I have always felt a warm regard for the former First Lady, Michelle Obama. “What a cool woman” I would think as I read about her latest initiative or after watching as she sang along with Missy Elliot and James Corden during Carpool Karaoke. Other than acknowledging that she was, at that time, one half of the world’s most recognised power couple and noticing the unrelenting unjust criticism from the right-wing media, I can’t say I knew much about her or her life.
Becoming, the deeply personal memoir of Michelle Obama was first released in 2018 and was automatically met with acclaim and hype. Maybe this is why it took me so long in getting around to reading the autobiography but now that I have, I can wholeheartedly say it deserves all its praise and accolades. The story of an extremely strong, intelligent, ambitious and relatable black woman from the Southside of Chicago, Becoming truly took my breath away.
The book is split into three parts, Becoming Me – an insight into Michelle’s childhood, life and career up until meeting Barack, Becoming Us – her life with Barack, the progression of their careers and the birth of their children, and Becoming More – life in the White House. What struck me first and foremost is how salt of the earth and humble Michelle comes across. She has by no means had a difficult upbringing, as she speaks warmly of her childhood, but was never brought up with a silver spoon in her mouth. With a loving family supporting her, she paved a way for herself through sheer hard work and a tenacious spirit.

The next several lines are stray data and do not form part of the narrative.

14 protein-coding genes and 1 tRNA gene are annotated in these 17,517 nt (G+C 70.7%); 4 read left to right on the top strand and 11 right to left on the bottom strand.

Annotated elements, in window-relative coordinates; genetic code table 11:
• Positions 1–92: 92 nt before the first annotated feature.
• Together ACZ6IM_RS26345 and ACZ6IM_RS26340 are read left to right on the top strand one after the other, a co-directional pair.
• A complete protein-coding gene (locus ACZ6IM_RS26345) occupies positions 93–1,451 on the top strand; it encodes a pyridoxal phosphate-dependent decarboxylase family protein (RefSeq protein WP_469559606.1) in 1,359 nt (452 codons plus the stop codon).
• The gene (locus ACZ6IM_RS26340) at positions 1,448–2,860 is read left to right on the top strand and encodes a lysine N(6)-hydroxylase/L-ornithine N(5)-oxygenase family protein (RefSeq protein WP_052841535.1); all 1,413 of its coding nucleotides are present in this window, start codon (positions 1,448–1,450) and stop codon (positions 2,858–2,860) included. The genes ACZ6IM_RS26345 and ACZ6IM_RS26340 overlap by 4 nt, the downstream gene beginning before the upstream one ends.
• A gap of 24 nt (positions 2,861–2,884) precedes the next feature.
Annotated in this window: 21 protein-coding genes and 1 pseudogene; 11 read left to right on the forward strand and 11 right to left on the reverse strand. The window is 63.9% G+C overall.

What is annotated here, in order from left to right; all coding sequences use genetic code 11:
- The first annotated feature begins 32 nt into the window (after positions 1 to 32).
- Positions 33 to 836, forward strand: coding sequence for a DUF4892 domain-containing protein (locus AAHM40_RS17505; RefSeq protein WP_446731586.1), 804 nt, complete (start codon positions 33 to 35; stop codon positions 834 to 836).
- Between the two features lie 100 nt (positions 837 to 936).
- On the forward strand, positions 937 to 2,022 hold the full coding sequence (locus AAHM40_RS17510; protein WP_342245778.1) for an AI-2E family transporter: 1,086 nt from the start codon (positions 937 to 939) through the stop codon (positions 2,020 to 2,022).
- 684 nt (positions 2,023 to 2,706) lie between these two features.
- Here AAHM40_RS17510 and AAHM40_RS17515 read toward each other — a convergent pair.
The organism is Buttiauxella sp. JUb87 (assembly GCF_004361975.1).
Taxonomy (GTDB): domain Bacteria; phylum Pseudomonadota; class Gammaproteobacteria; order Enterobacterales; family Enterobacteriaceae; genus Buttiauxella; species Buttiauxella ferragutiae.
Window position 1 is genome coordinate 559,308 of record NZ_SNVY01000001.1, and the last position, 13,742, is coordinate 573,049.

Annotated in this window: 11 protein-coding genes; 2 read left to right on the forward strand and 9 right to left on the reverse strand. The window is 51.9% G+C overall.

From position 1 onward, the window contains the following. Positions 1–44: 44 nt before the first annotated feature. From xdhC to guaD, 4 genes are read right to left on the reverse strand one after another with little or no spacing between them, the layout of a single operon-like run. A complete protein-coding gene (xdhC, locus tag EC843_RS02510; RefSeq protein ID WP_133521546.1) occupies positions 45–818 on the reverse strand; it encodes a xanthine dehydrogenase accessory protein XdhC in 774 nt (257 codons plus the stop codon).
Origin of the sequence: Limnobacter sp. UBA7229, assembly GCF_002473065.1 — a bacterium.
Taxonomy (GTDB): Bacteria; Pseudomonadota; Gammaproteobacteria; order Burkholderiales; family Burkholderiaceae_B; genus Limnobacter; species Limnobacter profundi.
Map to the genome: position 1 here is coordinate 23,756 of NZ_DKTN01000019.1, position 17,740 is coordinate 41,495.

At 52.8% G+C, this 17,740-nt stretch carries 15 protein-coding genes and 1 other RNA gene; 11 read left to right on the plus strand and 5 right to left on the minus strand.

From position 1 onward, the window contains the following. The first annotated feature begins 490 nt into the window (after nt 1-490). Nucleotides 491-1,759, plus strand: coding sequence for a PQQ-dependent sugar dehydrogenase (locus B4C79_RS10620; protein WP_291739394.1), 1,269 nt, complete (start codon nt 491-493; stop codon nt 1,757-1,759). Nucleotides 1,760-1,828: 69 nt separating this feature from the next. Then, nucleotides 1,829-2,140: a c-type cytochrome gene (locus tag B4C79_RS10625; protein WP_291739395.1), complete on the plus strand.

At no point does Michelle Obama feel a need to sensationalise her and Barack’s life, she shares her honest thoughts and feelings, including her disdain for politics, the loneliness of the lifestyle and the suffocation she sometimes felt. Throughout her eight years at the White House and even to this day, Michelle has had to endure a slew of racism, misogyny and hatred from the media and notably the current Idiot-In-Chief, D*nald Tr*mp, whilst forcing a smile through gritted teeth.
In Becoming, I was so pleased to see her remaining quiet no longer. Classy and articulate, she manages to throw some subtle shade at her nay-sayers whilst remaining cool-headed and dignified.
Whilst most people may be mostly interested in her life since meeting and falling head over heels for Barack, I found myself most interested in her formative years. Discovering what made her into the inspiring woman she is today – her life in her family’s small apartment on Chicago’s Southside, her loves before Barack, her life at the Ivy Leagues.
Whilst reading I continued to be in awe of her and almost felt ashamed for previously not knowing what a truly remarkable woman she was. She has accomplished so much on her own merit and has lived such a rich and fulfilling life.
Every so often you will come across a memoir that has the ability to captivate and inspire you. Becoming is this biography for me. Introspective and inspiring hope within me and many others. It was a true pleasure to learn more about Michelle, the woman and not just Michelle, the former President of the United States’ wife.
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